Monday, June 19, 2017

Auschwitz: Industrial Genocide

Yesterday, I left Prague on the morning train heading for Warsaw to go from there to the Baltic Republics. I thought my planned visit to Auschwitz would have to be on the way back from Russia instead of on the way.  Then the sign on the train that announces stations said the next stop would be Katowice, Poland, just 30 miles from Auschwitz.  We were still 160 miles from Warsaw. If I got off the train, there would be no way to get to St. Petersburg by the date on my Visa.

I got off the train. In a moment like Lot's wife, I looked back at the train, but did not turn to a pillar of salt. So I changed money, got coffee, found a place to stay, then headed for Auschwitz.  The ride was south on rolling hills through beautiful forests and villages.  I crossed a railroad bridge then entered the city of Oswiecim, where the Auschwitz museum and the Birkenau camp are located.  The Holocaust sites are on the north side of town so as soon as I entered the town, I was close.

I went to Birkenau first. The site is largely preserved, still ringed with barbed wire fences and guard towers and many of the buildings are still standing. The camp is a square kilometer in a flat field with a narrow road running next to the fence.  The buses park at a museum 300 meters from the camp gate so streams of people in randomly colored tourists clothes are walking back and forth from the parking lot to camp.  It is odd to see tourists trooping in lines through a place of so much suffering and death.  It was odder still to see life being so normal around the camp.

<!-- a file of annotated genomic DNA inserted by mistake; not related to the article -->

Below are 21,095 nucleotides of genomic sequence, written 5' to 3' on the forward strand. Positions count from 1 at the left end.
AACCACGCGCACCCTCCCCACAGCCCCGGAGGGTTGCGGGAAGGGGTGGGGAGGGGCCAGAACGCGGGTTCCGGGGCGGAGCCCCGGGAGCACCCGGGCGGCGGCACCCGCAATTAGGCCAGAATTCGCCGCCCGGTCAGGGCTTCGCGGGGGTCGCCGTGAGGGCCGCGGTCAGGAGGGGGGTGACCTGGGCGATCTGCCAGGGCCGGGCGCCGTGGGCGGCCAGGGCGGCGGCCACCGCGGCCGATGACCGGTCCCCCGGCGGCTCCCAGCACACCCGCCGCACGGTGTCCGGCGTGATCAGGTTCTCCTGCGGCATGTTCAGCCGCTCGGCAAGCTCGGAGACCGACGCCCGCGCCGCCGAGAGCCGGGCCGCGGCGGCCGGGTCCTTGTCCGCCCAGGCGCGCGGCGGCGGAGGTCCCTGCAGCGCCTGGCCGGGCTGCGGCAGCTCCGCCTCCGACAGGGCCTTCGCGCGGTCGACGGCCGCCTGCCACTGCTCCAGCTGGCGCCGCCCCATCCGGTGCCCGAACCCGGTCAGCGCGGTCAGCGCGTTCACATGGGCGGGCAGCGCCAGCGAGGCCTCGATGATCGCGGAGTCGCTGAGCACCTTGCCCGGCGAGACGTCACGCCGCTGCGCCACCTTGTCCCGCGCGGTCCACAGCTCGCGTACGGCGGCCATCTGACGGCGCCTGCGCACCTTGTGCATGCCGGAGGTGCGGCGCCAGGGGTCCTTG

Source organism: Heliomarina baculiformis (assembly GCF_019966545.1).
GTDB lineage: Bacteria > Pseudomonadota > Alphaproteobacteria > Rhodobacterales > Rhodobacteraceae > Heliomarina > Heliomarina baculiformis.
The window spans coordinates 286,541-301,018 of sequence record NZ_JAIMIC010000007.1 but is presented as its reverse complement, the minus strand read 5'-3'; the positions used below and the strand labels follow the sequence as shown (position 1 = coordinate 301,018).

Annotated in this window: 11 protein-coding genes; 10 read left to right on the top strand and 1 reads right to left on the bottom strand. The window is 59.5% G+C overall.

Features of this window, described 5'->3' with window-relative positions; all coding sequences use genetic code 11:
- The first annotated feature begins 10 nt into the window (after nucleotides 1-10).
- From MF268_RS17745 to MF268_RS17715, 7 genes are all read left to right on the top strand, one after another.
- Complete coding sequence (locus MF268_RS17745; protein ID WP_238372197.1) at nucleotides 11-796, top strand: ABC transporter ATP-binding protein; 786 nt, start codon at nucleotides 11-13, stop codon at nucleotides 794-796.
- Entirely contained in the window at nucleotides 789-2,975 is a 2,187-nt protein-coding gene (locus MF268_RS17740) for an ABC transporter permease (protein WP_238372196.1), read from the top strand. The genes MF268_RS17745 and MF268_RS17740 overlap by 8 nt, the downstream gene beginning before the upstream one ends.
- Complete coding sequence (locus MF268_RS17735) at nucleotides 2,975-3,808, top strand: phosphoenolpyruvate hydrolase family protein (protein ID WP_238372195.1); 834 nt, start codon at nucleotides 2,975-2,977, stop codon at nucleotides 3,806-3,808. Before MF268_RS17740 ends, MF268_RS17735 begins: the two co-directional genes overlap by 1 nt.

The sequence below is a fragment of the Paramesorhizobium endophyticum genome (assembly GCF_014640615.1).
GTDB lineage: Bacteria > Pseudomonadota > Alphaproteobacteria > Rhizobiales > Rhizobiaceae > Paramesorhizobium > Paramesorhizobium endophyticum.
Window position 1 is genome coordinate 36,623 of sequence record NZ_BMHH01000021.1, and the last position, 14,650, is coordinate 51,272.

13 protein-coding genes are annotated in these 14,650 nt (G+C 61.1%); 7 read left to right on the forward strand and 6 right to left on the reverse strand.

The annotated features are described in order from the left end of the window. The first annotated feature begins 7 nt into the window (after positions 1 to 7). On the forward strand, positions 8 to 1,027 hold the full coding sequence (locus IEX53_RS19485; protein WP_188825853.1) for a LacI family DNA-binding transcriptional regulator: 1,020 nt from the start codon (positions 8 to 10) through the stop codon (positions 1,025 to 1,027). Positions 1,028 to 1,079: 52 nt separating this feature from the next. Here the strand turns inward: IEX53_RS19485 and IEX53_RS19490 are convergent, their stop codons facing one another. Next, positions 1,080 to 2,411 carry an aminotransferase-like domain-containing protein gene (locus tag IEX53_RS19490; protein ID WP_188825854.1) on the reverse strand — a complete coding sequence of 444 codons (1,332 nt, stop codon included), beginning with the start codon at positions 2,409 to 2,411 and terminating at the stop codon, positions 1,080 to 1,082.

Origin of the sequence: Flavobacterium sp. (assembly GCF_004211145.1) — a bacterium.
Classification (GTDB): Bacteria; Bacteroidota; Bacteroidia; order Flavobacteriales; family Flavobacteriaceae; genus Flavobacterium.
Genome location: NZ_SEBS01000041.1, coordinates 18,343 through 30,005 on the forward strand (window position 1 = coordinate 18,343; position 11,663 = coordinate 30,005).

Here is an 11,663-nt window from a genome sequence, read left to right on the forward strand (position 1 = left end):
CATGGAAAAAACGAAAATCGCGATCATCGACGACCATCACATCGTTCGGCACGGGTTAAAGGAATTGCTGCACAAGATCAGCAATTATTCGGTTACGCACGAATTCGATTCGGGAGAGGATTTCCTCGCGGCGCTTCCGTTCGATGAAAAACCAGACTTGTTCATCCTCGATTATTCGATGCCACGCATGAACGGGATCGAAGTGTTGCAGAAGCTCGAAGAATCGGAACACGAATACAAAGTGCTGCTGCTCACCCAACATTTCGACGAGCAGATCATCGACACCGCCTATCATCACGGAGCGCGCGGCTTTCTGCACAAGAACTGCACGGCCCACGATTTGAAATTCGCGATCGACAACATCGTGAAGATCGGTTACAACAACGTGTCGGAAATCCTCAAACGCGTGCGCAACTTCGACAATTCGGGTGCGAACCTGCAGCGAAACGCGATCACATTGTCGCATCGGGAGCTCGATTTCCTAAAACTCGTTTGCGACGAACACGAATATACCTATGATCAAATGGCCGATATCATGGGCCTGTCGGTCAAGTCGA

To get the size of the place I rode the perimeter. So many hundreds of barracks meant so much suffering, but the entire place was not that big.  The Auschwitz and Birkenau camps are about a mile apart. Inmates marched between them to work and then back to suffer the tortures of the night. The two camps and the road between them brought back many images from Primo Levi's book "Survival in Auschwitz." I think most often of the World War I veteran Levi wrote about. He won an Iron Cross for gallantry under fire and probably thought decorated veterans would not be despised by the Nazis who claimed to value courage and patriotism.  But racism eclipsed nationalism and even a man who earned the nation's highest honor in war was killed for being a Jew.

Between the two camps was, for me, the saddest site.  A small sign on the road between Birkenau and Auschwitz pointed to the "Judenrampe." The tiny road through a residential neighborhood was too narrow for buses, to VW bugs could not pass on this road.  With no bus traffic there were almost no tourists.  As I rode up I saw someone pushing a wheelchair back to the road.